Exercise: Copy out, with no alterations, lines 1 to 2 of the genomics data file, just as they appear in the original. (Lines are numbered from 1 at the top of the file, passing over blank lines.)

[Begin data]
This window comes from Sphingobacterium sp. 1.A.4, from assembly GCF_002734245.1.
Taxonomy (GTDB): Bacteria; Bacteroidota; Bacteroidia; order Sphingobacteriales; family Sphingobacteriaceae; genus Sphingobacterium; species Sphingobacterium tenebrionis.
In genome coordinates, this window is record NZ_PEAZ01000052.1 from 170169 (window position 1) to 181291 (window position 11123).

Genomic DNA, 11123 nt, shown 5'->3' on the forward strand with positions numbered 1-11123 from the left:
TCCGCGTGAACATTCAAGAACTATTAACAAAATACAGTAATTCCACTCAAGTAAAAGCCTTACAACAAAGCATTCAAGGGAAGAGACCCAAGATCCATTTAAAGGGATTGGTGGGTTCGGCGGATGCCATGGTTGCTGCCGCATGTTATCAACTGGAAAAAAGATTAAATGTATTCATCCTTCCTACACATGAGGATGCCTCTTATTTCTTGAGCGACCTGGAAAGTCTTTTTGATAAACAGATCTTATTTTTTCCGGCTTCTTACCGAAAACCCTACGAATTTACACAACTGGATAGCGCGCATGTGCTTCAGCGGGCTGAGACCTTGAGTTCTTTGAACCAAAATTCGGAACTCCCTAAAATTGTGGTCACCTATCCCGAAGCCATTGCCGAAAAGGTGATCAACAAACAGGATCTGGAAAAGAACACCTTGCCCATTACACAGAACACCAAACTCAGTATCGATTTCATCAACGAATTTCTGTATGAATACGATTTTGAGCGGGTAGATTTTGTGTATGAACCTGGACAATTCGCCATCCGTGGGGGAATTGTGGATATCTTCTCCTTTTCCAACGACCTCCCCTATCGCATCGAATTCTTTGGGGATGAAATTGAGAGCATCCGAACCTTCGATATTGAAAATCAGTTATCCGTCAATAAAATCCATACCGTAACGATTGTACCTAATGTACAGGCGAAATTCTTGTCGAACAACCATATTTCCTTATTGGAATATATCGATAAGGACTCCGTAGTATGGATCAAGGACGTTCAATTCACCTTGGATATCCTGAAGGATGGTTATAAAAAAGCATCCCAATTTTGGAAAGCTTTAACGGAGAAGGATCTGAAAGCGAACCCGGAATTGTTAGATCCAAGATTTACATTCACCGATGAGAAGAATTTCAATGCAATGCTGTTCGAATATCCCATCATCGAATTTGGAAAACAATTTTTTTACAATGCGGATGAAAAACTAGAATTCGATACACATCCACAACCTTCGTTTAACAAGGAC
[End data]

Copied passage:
This window comes from Sphingobacterium sp. 1.A.4, from assembly GCF_002734245.1.
Taxonomy (GTDB): Bacteria; Bacteroidota; Bacteroidia; order Sphingobacteriales; family Sphingobacteriaceae; genus Sphingobacterium; species Sphingobacterium tenebrionis.